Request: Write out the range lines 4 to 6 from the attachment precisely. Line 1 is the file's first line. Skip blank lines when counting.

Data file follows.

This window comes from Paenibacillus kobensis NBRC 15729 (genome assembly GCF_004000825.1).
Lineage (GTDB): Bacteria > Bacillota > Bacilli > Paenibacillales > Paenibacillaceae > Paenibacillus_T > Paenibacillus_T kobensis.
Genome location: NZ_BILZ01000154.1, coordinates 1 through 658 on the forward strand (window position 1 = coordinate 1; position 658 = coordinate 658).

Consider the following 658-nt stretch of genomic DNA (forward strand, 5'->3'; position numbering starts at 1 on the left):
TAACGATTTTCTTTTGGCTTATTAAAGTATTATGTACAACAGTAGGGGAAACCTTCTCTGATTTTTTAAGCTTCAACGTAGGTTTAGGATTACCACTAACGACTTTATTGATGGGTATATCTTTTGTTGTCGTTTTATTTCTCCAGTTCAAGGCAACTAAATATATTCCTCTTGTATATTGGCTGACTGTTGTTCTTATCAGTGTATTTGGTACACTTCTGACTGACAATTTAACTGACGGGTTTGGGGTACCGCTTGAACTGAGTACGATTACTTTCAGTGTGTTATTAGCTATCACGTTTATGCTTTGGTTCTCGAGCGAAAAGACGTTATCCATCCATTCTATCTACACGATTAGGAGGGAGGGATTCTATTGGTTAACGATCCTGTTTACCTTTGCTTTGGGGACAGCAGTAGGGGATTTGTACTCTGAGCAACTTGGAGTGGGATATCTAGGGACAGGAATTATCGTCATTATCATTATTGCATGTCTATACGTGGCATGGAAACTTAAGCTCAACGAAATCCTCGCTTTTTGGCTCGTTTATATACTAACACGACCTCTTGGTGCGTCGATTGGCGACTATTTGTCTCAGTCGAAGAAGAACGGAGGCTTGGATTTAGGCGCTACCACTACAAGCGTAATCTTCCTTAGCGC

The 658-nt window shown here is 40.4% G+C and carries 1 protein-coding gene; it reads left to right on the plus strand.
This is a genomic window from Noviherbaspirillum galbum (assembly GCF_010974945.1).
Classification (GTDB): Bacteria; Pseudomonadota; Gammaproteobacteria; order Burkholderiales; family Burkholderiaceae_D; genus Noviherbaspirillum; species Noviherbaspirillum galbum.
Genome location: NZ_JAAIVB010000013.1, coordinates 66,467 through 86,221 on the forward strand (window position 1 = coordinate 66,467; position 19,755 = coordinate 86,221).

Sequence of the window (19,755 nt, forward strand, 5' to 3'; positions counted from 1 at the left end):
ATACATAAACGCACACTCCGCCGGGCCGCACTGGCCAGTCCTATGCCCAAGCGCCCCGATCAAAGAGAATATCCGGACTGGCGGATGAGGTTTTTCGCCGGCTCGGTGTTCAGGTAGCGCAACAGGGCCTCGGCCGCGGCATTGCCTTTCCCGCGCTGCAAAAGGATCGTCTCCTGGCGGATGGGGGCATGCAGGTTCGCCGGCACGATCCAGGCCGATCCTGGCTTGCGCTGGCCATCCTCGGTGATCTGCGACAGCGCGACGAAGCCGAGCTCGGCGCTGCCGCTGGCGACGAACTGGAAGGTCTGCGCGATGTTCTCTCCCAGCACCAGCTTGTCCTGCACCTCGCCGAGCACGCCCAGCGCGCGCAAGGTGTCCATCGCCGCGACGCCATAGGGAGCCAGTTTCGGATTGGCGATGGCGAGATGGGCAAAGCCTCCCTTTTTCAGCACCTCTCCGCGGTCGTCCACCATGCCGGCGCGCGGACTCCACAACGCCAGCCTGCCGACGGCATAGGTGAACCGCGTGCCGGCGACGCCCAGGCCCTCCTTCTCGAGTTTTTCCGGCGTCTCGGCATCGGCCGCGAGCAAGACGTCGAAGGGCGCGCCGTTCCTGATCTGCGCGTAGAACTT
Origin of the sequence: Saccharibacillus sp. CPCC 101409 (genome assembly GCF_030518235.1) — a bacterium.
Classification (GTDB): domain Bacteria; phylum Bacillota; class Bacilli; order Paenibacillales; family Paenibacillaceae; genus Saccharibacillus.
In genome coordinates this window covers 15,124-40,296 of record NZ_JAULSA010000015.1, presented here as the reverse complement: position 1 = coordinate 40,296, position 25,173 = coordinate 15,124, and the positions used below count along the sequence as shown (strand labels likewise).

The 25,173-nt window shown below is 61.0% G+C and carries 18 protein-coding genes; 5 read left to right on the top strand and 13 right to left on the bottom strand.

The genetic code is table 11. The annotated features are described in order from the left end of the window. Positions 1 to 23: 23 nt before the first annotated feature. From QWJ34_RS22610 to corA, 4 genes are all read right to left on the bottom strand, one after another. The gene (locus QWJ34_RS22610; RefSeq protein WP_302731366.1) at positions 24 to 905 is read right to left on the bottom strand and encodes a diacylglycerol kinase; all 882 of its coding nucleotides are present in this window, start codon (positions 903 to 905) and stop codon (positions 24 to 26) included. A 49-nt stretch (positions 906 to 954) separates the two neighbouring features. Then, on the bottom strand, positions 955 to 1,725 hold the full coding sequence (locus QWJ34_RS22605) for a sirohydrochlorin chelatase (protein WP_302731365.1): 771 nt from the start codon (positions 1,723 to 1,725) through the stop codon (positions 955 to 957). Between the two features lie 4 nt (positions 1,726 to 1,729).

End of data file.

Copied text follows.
Consider the following 658-nt stretch of genomic DNA (forward strand, 5'->3'; position numbering starts at 1 on the left):
TAACGATTTTCTTTTGGCTTATTAAAGTATTATGTACAACAGTAGGGGAAACCTTCTCTGATTTTTTAAGCTTCAACGTAGGTTTAGGATTACCACTAACGACTTTATTGATGGGTATATCTTTTGTTGTCGTTTTATTTCTCCAGTTCAAGGCAACTAAATATATTCCTCTTGTATATTGGCTGACTGTTGTTCTTATCAGTGTATTTGGTACACTTCTGACTGACAATTTAACTGACGGGTTTGGGGTACCGCTTGAACTGAGTACGATTACTTTCAGTGTGTTATTAGCTATCACGTTTATGCTTTGGTTCTCGAGCGAAAAGACGTTATCCATCCATTCTATCTACACGATTAGGAGGGAGGGATTCTATTGGTTAACGATCCTGTTTACCTTTGCTTTGGGGACAGCAGTAGGGGATTTGTACTCTGAGCAACTTGGAGTGGGATATCTAGGGACAGGAATTATCGTCATTATCATTATTGCATGTCTATACGTGGCATGGAAACTTAAGCTCAACGAAATCCTCGCTTTTTGGCTCGTTTATATACTAACACGACCTCTTGGTGCGTCGATTGGCGACTATTTGTCTCAGTCGAAGAAGAACGGAGGCTTGGATTTAGGCGCTACCACTACAAGCGTAATCTTCCTTAGCGC

The 658-nt window shown here is 40.4% G+C and carries 1 protein-coding gene; it reads left to right on the plus strand.